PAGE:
Mr. Guelzo is sympathetic to Gen. George Meade, whose lugubrious task it was to take command of the Union army after Lee’s invasion and just three days from the opening of the battle. This was a job that no one else wanted, in which every previous commander had failed. Nicknamed the “Old Snapping Turtle” for his short temper, Meade may have been the least overtly political of the Army of the Potomac’s generals—which recommended him to Lincoln and Secretary of War Edwin Stanton—but, as Mr. Guelzo shows, he wasn’t above cashiering subordinates for their political beliefs and could never quite understand the fuss over chattel slavery.
But, as Mr. Guelzo convincingly demonstrates, it was Gen. John Reynolds who, more than Lee or Meade, was responsible for there being a battle at Gettysburg. By marching his own I Corps and the bulk of the “left wing” of the army northward on July 1, 1863, to the crossroads town and seizing McPherson Ridge, he put down a series of bets that Meade would have to cover and that Lee would have to call. Reynolds had refused the job that Meade was given, yet his actions were, in effect, an order to Meade’s army to fight at Gettysburg. (Reynolds did not live beyond the first few hours of the engagement, killed by rifle fire while rallying his troops.)
“Gettysburg: The Last Invasion” also goes a long way toward restoring some perspective to the story of the struggle for Little Round Top and the role of the 20th Maine Regiment at the far left of the Union line. Mr. Guelzo brings the regiment’s colonel, Joshua Chamberlain, back down to planet earth from the exalted heights he has occupied since Michael Shaara’s 1974 novel, “The Killer Angels.” As tens of thousands of visitors discover each year, the 20th Maine site is a tiny and isolated part of a very large battlefield park. It does not, as Mr. Guelzo puts it, subtract from the desperation of the regiment’s fight to allow “that the drama of Little Round Top has been allowed to run away from the reality.” Porter Farley of the 140th New York Regiment, which fought on the other side of the crest from the Maine men, later complained that “Chamberlain is a professional talker”—in civilian life, he was a professor of rhetoric at Bowdoin College—”and I am told rather imaginative withal.” The lesser Houck’s Ridge was a more important rise than Little Round Top, and it was the breadth of Cemetery Hill rather than its height that made it such an effective platform for artillery.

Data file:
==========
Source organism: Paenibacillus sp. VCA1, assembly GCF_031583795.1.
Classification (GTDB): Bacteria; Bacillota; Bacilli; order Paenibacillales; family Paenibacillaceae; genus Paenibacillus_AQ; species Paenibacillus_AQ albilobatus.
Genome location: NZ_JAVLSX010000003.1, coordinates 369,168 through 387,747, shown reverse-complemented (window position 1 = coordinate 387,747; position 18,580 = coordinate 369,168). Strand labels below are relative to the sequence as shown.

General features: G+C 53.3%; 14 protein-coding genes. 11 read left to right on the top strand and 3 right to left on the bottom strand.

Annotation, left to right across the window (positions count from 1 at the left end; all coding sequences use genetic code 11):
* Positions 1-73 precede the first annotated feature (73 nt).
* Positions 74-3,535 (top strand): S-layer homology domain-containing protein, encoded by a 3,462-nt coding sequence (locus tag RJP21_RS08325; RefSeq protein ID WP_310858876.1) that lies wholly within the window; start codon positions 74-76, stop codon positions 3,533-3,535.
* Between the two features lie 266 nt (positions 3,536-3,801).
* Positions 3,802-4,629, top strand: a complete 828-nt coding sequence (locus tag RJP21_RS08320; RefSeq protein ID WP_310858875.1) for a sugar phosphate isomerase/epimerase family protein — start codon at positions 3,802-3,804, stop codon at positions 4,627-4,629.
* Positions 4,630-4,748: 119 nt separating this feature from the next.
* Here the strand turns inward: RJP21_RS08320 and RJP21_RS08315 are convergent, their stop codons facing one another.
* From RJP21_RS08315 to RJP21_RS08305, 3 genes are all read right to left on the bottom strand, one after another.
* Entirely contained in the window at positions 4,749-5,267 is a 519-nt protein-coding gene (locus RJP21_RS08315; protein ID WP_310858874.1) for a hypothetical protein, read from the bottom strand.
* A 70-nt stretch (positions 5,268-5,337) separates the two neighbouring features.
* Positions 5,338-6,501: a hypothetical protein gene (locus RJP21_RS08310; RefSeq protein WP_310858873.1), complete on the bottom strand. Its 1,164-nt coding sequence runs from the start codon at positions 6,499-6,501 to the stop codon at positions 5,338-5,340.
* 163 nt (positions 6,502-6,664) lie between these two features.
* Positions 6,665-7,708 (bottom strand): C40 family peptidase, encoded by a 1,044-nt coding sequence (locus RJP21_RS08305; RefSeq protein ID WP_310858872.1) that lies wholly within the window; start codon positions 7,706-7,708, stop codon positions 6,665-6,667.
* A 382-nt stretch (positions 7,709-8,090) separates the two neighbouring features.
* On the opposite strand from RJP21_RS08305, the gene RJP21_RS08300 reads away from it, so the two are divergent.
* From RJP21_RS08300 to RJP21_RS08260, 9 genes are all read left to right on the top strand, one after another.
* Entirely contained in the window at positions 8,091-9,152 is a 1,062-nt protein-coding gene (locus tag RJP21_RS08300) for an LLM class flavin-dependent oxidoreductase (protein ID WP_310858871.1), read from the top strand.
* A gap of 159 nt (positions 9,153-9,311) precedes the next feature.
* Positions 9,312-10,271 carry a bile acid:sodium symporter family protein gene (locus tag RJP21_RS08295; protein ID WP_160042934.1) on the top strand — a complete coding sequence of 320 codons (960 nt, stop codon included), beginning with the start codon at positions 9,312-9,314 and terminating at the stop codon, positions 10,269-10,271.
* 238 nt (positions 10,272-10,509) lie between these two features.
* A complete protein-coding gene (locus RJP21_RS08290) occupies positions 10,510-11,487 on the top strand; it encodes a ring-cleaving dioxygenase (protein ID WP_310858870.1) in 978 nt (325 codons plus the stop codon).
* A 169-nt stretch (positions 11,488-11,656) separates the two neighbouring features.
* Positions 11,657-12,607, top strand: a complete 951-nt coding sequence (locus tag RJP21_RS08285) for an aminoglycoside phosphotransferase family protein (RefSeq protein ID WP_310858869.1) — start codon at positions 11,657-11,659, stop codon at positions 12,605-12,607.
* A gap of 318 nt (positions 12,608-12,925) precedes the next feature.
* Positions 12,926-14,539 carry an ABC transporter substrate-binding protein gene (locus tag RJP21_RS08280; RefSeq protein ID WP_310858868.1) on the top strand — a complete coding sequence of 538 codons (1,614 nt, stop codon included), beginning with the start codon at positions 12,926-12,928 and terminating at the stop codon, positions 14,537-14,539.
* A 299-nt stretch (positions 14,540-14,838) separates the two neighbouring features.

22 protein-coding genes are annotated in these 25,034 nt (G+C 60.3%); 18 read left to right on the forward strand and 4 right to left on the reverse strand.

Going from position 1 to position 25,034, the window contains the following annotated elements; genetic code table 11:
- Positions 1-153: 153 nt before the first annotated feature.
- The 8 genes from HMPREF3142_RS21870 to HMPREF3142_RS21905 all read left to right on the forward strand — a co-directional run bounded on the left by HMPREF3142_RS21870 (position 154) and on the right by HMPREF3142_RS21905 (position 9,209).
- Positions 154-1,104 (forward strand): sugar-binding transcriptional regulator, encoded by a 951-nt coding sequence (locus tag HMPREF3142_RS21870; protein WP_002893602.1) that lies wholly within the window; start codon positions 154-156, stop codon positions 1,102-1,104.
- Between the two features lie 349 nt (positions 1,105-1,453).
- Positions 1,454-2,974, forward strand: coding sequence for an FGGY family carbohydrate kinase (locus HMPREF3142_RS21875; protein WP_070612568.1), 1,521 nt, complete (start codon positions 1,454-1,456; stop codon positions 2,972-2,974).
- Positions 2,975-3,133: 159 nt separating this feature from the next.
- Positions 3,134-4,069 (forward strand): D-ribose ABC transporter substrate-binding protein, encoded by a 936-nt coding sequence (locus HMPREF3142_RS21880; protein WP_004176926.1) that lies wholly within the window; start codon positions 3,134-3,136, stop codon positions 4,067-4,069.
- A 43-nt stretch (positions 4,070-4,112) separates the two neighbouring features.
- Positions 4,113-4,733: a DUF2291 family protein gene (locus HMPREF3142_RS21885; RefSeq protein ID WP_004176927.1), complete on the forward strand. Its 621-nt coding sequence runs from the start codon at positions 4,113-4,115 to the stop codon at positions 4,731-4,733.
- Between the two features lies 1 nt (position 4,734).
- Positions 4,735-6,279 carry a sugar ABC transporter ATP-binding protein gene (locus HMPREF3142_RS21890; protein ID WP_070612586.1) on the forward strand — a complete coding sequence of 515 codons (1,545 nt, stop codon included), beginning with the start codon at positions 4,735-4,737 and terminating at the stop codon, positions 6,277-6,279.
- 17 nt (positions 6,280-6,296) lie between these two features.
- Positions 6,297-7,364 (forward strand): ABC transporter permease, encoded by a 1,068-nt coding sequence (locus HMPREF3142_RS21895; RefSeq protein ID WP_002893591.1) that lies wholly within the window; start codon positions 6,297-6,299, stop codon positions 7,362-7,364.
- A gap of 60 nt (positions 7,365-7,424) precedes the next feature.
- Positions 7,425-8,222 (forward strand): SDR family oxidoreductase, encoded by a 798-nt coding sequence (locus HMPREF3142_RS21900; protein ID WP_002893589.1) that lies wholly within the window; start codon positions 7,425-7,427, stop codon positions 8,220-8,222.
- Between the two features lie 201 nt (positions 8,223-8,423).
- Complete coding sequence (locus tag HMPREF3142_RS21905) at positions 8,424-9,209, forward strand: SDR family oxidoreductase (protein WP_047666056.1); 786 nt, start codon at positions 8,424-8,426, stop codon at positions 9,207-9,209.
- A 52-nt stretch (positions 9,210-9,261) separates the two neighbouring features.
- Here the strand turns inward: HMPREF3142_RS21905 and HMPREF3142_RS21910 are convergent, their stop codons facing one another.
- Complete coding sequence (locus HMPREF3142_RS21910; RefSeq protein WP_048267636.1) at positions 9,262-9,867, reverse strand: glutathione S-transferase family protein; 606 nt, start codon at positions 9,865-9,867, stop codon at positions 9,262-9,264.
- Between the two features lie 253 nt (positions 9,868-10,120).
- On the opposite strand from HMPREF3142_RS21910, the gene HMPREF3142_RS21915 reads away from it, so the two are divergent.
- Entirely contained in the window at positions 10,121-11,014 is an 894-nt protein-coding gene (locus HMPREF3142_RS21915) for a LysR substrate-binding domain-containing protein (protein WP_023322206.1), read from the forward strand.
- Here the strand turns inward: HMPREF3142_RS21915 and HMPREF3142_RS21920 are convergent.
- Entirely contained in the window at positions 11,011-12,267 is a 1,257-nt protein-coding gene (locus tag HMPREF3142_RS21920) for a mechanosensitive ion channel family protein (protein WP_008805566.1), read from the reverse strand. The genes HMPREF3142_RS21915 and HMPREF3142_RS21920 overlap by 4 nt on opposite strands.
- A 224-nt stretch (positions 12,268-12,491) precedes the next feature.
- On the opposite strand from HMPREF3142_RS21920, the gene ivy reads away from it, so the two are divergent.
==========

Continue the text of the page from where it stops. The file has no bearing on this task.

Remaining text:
As befits a life-long Lincoln scholar, Mr. Guelzo concludes his story of the “last invasion” with an epilogue as elegantly succinct as the president’s renowned address. “It is rather for us to be here dedicated to the great task remaining before us,” Lincoln said, to demonstrate “that government of the people, by the people, for the people, shall not perish from the earth.” Allen Guelzo’s book is an extremely timely reminder that the American experiment has not been, as the Founders asserted, a “self-evident truth” but in fact a highly debatable proposition that needed to be proved, not just in July 1863 at Gettysburg but on many days and in many places since.
—Mr. Donnelly is co-director of the Marilyn Ware Center for Security Studies at the American Enterprise Institute.
A version of this article appeared June 1, 2013, on page C8 in the U.S. edition of The Wall Street Journal, with the headline: The Beginning of the End.
There are no comments available.
1150 17th Street, N.W. Washington, D.C. 20036
© 2015 American Enterprise Institute for Public Policy Research